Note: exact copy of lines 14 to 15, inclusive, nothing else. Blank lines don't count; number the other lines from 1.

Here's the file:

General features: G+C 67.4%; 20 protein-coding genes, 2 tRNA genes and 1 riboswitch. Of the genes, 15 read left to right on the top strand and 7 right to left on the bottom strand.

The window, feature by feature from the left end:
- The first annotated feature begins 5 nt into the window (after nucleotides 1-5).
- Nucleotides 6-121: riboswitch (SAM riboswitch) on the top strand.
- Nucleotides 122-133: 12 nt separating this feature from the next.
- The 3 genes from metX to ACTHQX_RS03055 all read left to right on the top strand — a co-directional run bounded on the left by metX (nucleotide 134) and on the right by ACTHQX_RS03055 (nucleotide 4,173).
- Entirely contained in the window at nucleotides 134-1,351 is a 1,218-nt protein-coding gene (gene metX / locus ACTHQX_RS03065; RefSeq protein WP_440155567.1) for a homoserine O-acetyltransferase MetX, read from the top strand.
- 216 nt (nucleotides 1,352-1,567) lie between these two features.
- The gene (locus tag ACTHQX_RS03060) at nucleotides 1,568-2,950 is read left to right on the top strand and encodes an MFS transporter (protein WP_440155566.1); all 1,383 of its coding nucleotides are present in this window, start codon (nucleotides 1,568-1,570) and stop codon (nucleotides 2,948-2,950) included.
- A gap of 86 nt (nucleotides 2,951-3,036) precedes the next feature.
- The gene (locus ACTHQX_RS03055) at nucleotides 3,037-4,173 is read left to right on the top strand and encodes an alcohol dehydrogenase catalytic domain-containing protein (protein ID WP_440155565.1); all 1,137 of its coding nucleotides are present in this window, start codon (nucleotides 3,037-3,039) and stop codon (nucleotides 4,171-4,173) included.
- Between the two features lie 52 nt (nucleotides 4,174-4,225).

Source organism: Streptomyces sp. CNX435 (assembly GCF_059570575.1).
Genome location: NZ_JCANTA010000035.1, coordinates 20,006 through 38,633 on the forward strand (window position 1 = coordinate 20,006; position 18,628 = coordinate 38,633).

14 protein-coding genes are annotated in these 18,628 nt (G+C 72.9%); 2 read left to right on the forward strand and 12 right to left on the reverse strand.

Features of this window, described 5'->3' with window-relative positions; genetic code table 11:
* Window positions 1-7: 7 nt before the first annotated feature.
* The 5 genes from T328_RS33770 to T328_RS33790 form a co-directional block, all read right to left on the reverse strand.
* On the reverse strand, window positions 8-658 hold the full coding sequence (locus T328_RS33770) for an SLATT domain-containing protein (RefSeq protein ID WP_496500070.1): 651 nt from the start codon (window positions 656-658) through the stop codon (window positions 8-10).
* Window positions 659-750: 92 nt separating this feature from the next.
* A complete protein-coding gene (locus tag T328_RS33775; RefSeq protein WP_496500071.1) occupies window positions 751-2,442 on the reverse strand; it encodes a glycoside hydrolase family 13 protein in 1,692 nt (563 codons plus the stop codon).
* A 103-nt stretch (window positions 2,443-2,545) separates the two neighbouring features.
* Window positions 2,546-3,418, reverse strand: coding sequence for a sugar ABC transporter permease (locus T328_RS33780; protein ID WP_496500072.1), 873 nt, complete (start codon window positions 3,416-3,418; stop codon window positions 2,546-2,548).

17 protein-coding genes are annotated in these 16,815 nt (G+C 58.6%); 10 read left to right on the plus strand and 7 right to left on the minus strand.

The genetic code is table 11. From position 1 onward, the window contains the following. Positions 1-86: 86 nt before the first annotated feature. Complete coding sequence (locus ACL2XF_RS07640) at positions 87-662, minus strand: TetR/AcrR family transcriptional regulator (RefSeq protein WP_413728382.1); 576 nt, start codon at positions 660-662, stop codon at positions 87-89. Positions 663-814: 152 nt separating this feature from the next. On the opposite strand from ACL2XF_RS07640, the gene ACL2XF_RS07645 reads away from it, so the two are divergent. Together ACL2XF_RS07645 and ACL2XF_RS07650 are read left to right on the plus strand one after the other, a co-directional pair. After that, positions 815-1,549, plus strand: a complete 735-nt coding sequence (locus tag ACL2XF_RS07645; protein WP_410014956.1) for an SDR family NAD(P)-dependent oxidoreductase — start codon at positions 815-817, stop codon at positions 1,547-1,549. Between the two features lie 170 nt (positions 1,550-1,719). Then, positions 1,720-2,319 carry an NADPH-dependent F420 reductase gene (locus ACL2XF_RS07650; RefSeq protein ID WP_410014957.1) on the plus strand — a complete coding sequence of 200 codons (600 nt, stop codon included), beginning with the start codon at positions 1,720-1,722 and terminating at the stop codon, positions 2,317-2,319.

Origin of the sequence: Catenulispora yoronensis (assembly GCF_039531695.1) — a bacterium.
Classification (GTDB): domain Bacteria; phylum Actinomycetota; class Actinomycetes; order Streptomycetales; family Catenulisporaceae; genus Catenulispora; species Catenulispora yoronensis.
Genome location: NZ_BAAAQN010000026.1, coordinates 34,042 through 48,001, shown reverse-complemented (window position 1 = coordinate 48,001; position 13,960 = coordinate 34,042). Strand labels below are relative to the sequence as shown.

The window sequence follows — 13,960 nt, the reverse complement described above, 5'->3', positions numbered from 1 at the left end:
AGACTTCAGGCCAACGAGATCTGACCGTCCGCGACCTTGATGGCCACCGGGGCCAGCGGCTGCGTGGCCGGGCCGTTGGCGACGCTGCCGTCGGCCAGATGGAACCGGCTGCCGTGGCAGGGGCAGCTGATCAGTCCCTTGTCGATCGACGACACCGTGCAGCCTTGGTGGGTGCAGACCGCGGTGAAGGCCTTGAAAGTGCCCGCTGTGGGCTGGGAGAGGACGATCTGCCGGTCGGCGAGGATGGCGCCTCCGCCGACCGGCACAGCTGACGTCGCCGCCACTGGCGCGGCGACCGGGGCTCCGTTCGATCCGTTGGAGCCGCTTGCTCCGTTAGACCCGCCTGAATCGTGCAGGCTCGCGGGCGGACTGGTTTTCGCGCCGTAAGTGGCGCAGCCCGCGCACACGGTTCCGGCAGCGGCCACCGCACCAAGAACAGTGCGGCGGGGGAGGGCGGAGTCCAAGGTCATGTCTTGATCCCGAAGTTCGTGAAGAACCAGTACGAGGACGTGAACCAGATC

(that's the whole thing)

Genome location: NZ_JCANTA010000035.1, coordinates 20,006 through 38,633 on the forward strand (window position 1 = coordinate 20,006; position 18,628 = coordinate 38,633).

14 protein-coding genes are annotated in these 18,628 nt (G+C 72.9%); 2 read left to right on the forward strand and 12 right to left on the reverse strand.